Tech-Company Growth and Commercial Diligence During and Post-Covid

With several months of market insights and observations from the field, we know what to ask differently, and that is a great starting point. Human bandwidth is the constraint for B2B tech companies to solve for, and investors to invest behind.

Through the end of 2020, Covid will remain a challenge for all commerce, whether dealing with the downside or trying to figure out your best upside. Even those with a SaaS model, which has an awning of protection thanks to long-term contracts, will be selling for ¾ of their fiscal year through a purchase cycle undergoing rapid changes in buyer budgeting, purchasing processes, and customer needs. Tech companies need to re-assess their client segmentation including end-market dynamics (stimulus included), updated view of their customers’ tech strategy, and back-to-work plans, and geography of the customer’s workforce. Knowing the answers will provide the required insights for updating customer prioritization, product development, sales and marketing, and implementation (with or without partners), and M&A strategies.

Stax’s industry analyses and state-specific data on economic rebound shows a substantive difference in economic activity and short-term growth curves by industry and region. Our field research on customer intent to purchase, return to offices, transportation/school availability, and potential to travel has been predicting the current level of return by customer and segment for the last few months. It is easy to see how an organization could be trying to sell into a dead zone while missing a fast opening nearby. The number of new customers used to forecast, and where you think they will come from, all need to be updated.

We highlight the potential tailwinds and headwinds, and what questions to ask to prioritize the levers of product, sales and marketing, and allocation of investment, including M&A. What is a headwind and tailwind will vary by player, but a framework helps layout the facts for consideration and each reader may move some of these items from one section to the other.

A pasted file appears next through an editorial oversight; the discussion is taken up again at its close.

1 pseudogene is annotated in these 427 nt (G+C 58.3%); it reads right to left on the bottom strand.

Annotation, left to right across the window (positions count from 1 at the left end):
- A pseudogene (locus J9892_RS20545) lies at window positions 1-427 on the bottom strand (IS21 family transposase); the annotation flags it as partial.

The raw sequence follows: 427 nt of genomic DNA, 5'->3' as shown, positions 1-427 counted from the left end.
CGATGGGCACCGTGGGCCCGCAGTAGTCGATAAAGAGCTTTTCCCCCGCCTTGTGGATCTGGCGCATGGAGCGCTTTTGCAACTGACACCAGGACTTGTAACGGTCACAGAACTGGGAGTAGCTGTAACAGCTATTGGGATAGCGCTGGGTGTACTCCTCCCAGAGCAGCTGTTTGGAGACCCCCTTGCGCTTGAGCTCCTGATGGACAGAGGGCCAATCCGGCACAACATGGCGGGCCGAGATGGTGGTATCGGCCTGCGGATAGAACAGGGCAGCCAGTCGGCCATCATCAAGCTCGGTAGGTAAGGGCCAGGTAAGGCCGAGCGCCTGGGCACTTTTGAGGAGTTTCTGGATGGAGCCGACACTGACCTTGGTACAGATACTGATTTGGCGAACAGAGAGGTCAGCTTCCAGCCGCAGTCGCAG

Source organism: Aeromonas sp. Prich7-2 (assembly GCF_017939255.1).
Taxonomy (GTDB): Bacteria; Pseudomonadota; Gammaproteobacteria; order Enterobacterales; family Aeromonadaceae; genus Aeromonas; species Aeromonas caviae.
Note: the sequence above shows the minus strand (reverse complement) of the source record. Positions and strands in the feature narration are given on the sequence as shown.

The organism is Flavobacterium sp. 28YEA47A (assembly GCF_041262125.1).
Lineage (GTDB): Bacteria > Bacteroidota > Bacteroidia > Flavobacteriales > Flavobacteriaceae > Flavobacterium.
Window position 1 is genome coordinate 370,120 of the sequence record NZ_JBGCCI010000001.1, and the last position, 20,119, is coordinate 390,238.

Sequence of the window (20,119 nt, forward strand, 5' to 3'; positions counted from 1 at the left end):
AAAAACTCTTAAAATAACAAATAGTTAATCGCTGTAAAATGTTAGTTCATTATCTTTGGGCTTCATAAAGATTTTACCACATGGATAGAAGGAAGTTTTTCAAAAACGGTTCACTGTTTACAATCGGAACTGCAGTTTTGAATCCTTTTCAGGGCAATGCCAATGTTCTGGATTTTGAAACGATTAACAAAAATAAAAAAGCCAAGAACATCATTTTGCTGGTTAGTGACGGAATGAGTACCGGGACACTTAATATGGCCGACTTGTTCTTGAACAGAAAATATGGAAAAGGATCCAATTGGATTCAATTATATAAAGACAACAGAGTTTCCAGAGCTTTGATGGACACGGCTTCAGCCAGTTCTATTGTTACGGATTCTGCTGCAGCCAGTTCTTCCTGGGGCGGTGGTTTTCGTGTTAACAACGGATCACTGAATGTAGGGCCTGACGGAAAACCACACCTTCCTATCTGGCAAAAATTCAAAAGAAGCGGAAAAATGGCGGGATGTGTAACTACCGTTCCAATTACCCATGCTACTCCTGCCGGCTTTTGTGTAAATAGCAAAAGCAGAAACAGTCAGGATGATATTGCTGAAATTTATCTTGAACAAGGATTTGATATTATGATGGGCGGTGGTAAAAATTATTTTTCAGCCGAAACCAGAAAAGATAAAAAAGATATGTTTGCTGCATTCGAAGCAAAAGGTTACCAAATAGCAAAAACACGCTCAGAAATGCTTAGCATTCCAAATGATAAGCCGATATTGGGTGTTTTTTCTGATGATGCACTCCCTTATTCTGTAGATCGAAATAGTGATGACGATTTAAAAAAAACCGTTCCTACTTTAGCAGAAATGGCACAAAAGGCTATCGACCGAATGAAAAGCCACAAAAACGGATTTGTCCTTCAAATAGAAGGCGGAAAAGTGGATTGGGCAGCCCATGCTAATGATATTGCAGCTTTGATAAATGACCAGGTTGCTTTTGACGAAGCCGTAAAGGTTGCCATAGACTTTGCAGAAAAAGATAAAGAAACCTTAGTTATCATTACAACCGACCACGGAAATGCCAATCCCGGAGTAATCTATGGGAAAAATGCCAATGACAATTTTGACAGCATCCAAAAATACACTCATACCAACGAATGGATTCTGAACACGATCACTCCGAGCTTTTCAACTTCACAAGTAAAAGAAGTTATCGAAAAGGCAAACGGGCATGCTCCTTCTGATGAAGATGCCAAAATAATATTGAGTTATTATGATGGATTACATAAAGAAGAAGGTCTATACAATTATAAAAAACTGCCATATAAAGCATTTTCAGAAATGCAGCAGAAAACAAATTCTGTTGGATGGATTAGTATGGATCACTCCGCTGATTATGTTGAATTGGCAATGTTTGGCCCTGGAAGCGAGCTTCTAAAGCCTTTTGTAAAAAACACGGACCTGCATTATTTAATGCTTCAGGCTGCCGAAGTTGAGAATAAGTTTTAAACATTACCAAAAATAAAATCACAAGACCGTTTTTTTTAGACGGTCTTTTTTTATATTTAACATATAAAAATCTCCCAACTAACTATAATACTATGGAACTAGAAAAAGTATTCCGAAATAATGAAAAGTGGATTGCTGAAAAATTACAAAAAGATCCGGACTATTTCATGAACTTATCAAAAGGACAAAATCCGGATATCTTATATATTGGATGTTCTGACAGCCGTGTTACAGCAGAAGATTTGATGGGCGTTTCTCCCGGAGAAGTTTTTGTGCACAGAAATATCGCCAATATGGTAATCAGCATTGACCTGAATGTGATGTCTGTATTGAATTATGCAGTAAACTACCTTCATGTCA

Tailwinds:

Every company has been going through a similar tearing-down of operations and costs, adapting to remote working, expanding needs for improved workflow processes, determining what can be moved to tech-enabled, automated, collaborative, e-commerce, and reduce costs while increasing customer ease-of-use and security. Even healthcare, typically slow to adopt, is being forced to rapidly introduce more technology and that change will be long-lasting (Telemedicine).

Some companies still see tech as operationally required, while others will see it as more strategic than ever and try to use the situation to move forward faster. The SBU can make more of their own decision. Expect greater tailwinds for those with better-distributed offerings, easier UI, and interoperability, enabling a more flexible workforce to use the technology so that implementation is easier and total output is better in parallel with reduced costs. These offerings will have the potential to win share from those that are less cloud-based, do not integrate well with other platforms, or need more hands-on training. If you have a sticky product and you have built adjacent products around it, this creates a protective moat.

Industry specialization and maturity of competition in your market matters too. Harder for players to break into new markets without significant investment or M&A. Given reduced access to customer environments (due to lack of available customers to talk with, industry conferences, etc.), it will take newcomers longer to learn enough, to be a threat.

Headwinds:

We are seeing wide differences in expected business closings/openings, and operating levels by end-market, balance sheet strengths/weaknesses, and the ability for an organization to do anything about their situation. In March, companies started cutting costs and hoarding cash, with CFOs tightening expenditures and CEOs creating mandates, reversing trends Stax identified years ago in technology sales when purchase decisions were shifting from the CIO to more distributed decisions. There are some battlefield decisions enabling more distributed work, e-commerce, and other critical needs, but changes in the ability to purchase larger permanent solutions, speed to purchase, price negotiations, and integration will all be prevalent for the remainder of the year and have long-lasting implications. Rather than budgets expanding across the board, many are making faster, forced decisions to reduce one cost before taking on another.

Status Quo – core systems will not be ripped out, but growth is constrained to new features/pricing and customers are reviewing existing features for real usage and negotiating to reduce the cost of add-ons and negotiating for longer duration discounts. Workforce reductions will also reduce needs for seats. And likely many will reduce what they can now, while they consider what could be a longer-term, more efficient solution. If your technology is not core, a complete system, or easily connected, then there is greater risk of being replaced. What does this mean for technology companies and diligence on technology companies?

Things to consider for the product requirements: